Monday, December 29, 2014

Henry VIII vs. St. Thomas a Becket

As the recently titled Supreme Head and Governor of the Church of England, Henry VIII could not only dissolve his own marriages but he could unmake saints. He proclaimed that the former Archbishop of Canterbury had violated English praemunire laws and thus could not be considered a saint, on November 16, 1538:

“ITEM, for as moche as it appereth now clerely, that Thomas Becket, sometyme Archbyshop of Canterburie, stubburnly to withstand the holsome lawes establyshed agaynste the enormities of the clergie, by the kynges highness mooste noble progenitour, kynge HENRY the Seconde, for the common welthe, reste, and tranquillitie of this realme, of his frowarde mynde fledde the realme into Fraunce, and to the bishop of Rome, mayntenour of those enormities, to procure the abrogation of the sayd lawes, whereby arose moch trouble in this said realme, and that his dethe, which they untruely called martyrdome, happened upon a reskewe by him made, and that, as it is written, he gave opprobrious wordes to the gentyllmen, whiche than counsayled hym to leave his stubbernesse, and to avoyde the commocion of the people, rysen up for that rescue. And he not only callyd the one of them bawde, but also toke Tracy by the bosome, and violently shoke and plucked hym in suche maner, that he had almoste overthrowen hym to the pavement of the Churche; so that upon this fray one of their company, perceivynge the same, strake hym, and so in the thronge Becket was slayne. And further that his canonization was made onely by the bysshop of Rome, bycause he had ben a champion of maynteyne his usurped auctoritie, and a bearer of the iniquitie of the clergie, for these and for other great and urgent causes, longe to recyte, the Kynge’s {228} Maiestie, by the advyse of his counsayle, hath thought expedient to declare to his lovynge subjectes, that notwithstandynge the sayde canonization, there appereth nothynge in his lyfe and exteriour conversation, wherby he shuld be callyd a sainct, but rather estemed to have ben a rebell and traytour to his prynce. Therefore his Grace strayghtly chargeth and commandeth that from henseforth the sayde Thomas Becket shall not be estemed, named, reputed, nor called a sayncte, but bysshop Becket; and that his ymages and pictures, through the hole realme, shall be putte downe, and avoyded out of all churches, chapelles, and other places; and that from henseforthe, the dayes used to be festivall in his name shall not be observed, nor the service, office, antiphoners, colletes, and prayers, in his name redde, but rased and put out of all the bokes.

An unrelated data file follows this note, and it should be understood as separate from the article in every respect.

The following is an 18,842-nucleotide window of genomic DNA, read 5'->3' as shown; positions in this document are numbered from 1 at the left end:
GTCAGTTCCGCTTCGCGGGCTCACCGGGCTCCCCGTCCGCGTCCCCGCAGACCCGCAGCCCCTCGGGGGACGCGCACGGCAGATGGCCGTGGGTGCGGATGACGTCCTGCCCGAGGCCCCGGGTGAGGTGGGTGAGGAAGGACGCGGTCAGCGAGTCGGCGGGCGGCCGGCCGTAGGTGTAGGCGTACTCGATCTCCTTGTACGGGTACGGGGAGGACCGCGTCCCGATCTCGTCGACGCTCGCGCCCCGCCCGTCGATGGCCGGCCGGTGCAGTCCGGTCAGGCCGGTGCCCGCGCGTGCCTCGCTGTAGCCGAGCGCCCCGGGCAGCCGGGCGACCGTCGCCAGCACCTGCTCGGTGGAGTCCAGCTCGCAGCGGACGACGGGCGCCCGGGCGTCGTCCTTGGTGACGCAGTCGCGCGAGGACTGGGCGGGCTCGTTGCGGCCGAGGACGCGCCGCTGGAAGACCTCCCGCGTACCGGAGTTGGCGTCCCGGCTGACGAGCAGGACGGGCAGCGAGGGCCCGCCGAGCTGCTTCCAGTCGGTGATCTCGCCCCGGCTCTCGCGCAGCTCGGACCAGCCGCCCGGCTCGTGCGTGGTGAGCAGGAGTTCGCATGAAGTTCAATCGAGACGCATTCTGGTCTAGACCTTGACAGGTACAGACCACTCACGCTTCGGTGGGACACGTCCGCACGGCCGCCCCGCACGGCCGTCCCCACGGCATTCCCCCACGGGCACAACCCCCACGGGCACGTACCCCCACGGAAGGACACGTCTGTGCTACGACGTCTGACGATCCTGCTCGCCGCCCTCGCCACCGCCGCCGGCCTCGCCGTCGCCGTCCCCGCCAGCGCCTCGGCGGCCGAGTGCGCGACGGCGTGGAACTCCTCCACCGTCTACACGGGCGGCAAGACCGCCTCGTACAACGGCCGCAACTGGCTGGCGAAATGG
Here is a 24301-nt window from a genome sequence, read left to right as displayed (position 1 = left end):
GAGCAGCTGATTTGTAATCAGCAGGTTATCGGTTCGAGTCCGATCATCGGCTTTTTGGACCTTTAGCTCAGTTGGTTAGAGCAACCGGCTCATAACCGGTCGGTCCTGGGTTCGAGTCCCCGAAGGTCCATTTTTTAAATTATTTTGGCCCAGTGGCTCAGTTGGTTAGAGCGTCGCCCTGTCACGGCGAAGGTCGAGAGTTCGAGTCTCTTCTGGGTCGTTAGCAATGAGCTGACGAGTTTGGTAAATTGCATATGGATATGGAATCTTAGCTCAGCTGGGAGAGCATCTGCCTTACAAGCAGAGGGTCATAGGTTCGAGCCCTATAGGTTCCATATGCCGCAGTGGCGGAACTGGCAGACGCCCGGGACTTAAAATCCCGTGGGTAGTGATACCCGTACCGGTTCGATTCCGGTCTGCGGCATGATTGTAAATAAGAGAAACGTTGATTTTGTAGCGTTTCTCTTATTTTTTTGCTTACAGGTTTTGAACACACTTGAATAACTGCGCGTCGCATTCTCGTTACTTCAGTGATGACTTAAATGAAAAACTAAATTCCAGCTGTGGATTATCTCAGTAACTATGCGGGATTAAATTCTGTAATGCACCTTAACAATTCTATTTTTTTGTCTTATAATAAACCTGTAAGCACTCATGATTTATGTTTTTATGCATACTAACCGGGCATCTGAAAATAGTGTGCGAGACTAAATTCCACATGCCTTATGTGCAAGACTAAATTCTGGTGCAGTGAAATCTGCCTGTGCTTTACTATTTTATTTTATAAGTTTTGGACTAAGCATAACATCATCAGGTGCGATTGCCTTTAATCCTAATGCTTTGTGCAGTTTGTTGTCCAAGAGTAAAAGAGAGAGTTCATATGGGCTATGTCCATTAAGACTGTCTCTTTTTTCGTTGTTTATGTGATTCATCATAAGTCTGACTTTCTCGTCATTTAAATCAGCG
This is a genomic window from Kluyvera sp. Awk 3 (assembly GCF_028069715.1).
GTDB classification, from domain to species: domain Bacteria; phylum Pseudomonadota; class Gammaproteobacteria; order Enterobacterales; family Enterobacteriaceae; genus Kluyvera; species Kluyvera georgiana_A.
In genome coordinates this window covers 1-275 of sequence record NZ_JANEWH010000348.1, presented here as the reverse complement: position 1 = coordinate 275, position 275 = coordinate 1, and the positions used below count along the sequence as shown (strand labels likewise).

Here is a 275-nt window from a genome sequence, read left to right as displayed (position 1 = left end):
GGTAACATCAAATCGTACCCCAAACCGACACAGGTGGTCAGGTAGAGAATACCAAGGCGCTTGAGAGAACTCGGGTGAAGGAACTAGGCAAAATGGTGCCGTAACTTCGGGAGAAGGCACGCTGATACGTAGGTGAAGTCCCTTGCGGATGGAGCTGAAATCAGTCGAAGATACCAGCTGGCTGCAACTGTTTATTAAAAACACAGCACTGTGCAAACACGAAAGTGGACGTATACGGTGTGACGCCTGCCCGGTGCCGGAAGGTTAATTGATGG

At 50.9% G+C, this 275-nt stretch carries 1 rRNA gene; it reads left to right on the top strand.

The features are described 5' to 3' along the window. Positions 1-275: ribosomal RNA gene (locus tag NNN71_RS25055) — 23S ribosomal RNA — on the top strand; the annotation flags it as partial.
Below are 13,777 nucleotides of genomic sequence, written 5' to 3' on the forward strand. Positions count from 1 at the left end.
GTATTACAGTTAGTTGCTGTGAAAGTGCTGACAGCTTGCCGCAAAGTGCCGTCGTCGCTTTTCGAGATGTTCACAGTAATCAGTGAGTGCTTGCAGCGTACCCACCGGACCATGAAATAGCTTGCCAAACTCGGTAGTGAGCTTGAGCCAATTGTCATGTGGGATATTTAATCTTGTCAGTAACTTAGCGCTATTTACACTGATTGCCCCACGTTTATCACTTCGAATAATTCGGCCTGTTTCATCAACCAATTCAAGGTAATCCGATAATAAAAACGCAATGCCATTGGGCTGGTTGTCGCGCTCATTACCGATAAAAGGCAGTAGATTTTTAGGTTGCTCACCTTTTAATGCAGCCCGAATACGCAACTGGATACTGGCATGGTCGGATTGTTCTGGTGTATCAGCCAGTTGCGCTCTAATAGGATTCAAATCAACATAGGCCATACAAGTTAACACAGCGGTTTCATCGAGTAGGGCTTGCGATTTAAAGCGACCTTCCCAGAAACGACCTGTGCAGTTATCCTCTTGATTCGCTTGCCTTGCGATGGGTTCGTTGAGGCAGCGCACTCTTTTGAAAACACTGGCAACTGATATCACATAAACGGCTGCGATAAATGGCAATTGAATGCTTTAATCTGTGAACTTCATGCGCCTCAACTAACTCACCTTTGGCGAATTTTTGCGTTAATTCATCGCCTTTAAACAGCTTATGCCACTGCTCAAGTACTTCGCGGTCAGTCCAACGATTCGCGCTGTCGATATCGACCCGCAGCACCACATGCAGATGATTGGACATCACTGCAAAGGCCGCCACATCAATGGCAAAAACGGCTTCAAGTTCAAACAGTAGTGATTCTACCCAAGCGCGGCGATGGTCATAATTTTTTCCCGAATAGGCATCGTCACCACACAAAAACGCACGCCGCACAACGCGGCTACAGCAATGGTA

Henry had already ordered the destruction of St. Thomas's tomb at Canterbury in September that year but now all traces of St. Thomas in English religious life were to be removed. Since many parish churches were dedicated to him and all the prayer books in print commemorated his feast, there was much work to be done. This blog post from the British Library shows some of the Books of Hours defaced in response to Henry VIII's edict.

So the answer to Henry II's infamous question ("who will rid me of this troublesome priest?!) came from Henry VIII--except that the Church of England today honors Thomas Becket, Archbishop of Canterbury on their calendar. For an eye-witness account, read here. For an ear-witness account, the Schola Gregoriana of Cambridge recorded the Vespers that would have been celebrated the night of December 29, breaking off at the point when Henry II's knights assaulted the Archbishop of Canterbury. The CD also includes the liturgical office for St. Thomas a Becket from a breviary with musical notes that escaped Henry VIII's order above.

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